It takes summer to get a real picture of just how many people have them. In the wet and (relative) cold of a big city winter you'll spot the odd one peeping out of a collar or cuff, but it's only when the weather warms up and the clothes come off that you really get it.
It seems everyone has a tattoo somewhere. Heels and calves to backs and necks and arms, to places unseen. As I've noted before, how ironic that something meant to make you stand out in a crowd has become so commonplace.
I still maintain that it's ironic that something that's meant to make you stand out in a crowd has become ubiquitous.
A while ago in this blog, about them: "My opinion? They’re stupid, pointless, ugly, ubiquitous, mundane, and a hostage to fortune. If you want body art, buy a Texta."
I kind of still think I was right - but as with Ronnie Reagan, who once said, when he was proved to have been lying about his dealings with Hezbollah: "My heart and my best intentions still tell me that's true, but the facts and the evidence tell me it is not."
St Paul saw the light just down the road from where Bonzo's favourite bombers now hang out and I've had a bit of a conversion too. It happened like this . . .
I was watching the Graham Norton Show. Channel Ten, the other Sunday night. Comedian Bill Bailey was on.
"I've always been hairy, even as a little kid," Bailey said. "I was like a Tribble. It stopped me getting tattoos. I really wanted tattoos when I was a teenager, as a rite of passage.
"So I went to a tattooist and he looked at all the hair and he said 'The only thing that would work on you would be something you glimpse in a forest, like a panther trapped in a thicket or a woodman's cottage'."
Lots of hair
Men are hairy - in fact, if you look back over the topics of this blog, most of what I've written about is men's hair. And there are still some areas I've yet to have a crack at (no pun intended). We have lots of it, in lots of different places.
Many, many men are getting tattoos and many, many men are hairy, especially in the very places - the arms and legs and chest - where body art is best dispayed.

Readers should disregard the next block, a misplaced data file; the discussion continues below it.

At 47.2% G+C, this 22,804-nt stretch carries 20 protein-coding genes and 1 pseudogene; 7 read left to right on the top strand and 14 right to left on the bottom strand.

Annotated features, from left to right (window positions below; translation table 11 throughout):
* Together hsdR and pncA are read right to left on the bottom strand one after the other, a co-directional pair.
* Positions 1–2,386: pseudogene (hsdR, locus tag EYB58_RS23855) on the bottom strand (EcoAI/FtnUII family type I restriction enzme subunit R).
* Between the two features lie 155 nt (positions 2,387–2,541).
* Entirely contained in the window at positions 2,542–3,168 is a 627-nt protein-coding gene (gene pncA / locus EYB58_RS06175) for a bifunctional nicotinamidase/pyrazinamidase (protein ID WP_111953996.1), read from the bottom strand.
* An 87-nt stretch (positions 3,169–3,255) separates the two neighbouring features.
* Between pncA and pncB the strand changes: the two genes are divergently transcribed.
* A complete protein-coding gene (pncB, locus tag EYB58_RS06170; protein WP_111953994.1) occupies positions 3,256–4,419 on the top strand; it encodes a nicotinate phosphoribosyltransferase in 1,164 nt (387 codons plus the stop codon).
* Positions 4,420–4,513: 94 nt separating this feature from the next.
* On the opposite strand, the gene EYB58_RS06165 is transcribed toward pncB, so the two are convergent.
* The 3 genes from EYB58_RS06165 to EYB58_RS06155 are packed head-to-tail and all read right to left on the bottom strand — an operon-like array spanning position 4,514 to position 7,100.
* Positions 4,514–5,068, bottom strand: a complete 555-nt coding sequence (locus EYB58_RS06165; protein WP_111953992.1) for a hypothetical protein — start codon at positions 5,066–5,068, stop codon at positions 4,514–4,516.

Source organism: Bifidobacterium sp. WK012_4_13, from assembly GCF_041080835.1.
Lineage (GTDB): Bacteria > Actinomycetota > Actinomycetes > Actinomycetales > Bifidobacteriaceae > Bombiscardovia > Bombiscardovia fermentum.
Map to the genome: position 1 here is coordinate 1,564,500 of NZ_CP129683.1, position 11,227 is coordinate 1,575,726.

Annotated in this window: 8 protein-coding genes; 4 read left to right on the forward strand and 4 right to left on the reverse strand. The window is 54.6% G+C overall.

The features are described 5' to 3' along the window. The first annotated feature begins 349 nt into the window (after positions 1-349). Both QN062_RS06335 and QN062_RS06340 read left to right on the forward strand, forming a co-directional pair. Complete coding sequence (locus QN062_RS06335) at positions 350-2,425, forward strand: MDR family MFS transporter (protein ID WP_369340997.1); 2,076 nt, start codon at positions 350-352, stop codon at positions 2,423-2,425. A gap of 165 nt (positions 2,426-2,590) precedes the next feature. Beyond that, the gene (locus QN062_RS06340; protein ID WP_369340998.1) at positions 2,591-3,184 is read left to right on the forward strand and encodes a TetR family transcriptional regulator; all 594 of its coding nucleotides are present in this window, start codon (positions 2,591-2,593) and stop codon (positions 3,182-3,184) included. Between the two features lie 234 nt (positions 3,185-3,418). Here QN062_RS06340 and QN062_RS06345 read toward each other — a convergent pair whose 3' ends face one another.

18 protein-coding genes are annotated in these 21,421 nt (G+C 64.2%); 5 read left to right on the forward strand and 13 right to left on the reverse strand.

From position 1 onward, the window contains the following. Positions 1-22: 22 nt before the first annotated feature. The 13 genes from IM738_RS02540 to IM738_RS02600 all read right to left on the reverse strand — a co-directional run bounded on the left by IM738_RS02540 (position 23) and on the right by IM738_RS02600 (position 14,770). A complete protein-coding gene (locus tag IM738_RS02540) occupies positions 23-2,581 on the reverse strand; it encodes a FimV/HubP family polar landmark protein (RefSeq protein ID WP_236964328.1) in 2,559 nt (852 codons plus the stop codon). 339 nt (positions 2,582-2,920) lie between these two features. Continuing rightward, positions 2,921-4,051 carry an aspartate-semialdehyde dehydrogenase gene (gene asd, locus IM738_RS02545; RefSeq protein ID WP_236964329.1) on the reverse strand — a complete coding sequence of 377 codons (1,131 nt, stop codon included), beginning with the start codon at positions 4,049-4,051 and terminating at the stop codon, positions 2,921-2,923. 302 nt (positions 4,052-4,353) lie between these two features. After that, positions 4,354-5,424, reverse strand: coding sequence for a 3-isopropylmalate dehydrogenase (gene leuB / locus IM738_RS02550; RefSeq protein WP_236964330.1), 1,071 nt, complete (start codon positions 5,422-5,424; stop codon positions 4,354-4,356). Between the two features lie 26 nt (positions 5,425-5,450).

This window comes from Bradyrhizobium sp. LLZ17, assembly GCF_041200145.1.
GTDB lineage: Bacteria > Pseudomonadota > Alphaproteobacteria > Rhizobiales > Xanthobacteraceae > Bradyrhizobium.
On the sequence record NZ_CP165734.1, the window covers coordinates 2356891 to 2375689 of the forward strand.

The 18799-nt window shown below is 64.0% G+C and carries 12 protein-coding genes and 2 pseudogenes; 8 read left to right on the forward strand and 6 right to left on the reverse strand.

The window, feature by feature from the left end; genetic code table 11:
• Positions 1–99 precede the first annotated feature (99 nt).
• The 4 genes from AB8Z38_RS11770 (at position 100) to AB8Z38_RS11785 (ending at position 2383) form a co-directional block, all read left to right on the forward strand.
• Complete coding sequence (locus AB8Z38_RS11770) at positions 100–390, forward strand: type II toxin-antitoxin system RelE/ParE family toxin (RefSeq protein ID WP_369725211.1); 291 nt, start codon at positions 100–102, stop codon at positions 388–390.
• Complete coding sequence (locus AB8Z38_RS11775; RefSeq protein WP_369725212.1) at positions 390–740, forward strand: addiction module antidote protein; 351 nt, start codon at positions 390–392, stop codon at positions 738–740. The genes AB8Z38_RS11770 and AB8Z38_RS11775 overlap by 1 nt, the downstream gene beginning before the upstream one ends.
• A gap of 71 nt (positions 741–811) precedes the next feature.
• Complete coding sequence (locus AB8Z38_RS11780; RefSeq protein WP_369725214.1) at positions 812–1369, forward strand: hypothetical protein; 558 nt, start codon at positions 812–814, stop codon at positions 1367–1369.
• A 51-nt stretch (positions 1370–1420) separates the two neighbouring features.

What do they do? Surely being hirsute can't be an impediment to getting inked - if it was, there'd be far fewer tattooed men - unless they all had designs featuring panthers or cottages. So how you deal with the hair?
Paul's in his 40s, he's got a high-profile job in corporate PR, he's got body art he's very proud of, and he's hairy.
"I keep my arms clean from hair because tattoos are art and art should be seen," he told me. "I use a body trimmer once a fortnight, then shave with a razor and cream."
I might sound stupid but the simplicity and straightforwardness shocked me a bit. I was expecting secrets and potions. Some sort of depilatory cream specially formulated for the hairy tattooed gentleman.
But no, a body trimmer and a shaving razor. It's not like I'd cracked the secrets of the universe, but I was knocked a little bit sideways by the lack of complexity or arcana. And if that was a minor revelation, what he had to say next - and the passion he displayed - changed my opinion about tattoos entirely.
Five years in the making
"I was a late bloomer," Paul admitted. "I started getting them in my 30s. When other men were spending their money on clubbing or cars, I spent mine on tattoos.
"The process is very enjoyable. Mine have been four to five years in the making. A good tattoo artist will do a consultation, look at your body form and ask what sort of imagery you're after, look at styles, then freehand draw with Texta on your body before starting to ink."
Paul was obviously proud of his tattoos. They mean a lot to him. He hadn't chosen them in haste and he didn't seem likely to regret getting them.
That's still my objection to most tattoos - they'll last as long you will - and it seems to me too few people choose them with care.
"It's lots of work [but] if you just walk in to the sort of tattooist where you can pick a pattern off the wall then you're asking for trouble," he said.
Paul's tattoos cover his arms and chest but they are very much not the footballer's friend - the 'sleeve'. They're 'meaningful', he says. Patterns and words that matter to him now and given that he was old enough to think hard about it to begin with and took the time time to achieve the art he was after, not something he seems likely to ever regret.
Why jump on the tattoo bandwagon? Disfiguring yourself for the sake of fashion or a passing fad seems foolish, but getting something you can live with, something you'll always be proud of, seems worth all of the time and trouble in the world.
Stupid, pointless, ugly and ubiquitous still pretty much sums up what I feel about tattoos, but Paul made me think about those few whose body art is part of them. Not just skin deep, but soul deep.
Tattoos. We could go on and on. And we have. But how much effort and time would you put into them? Hours and minutes, or years and decades? And what do you do about body hair?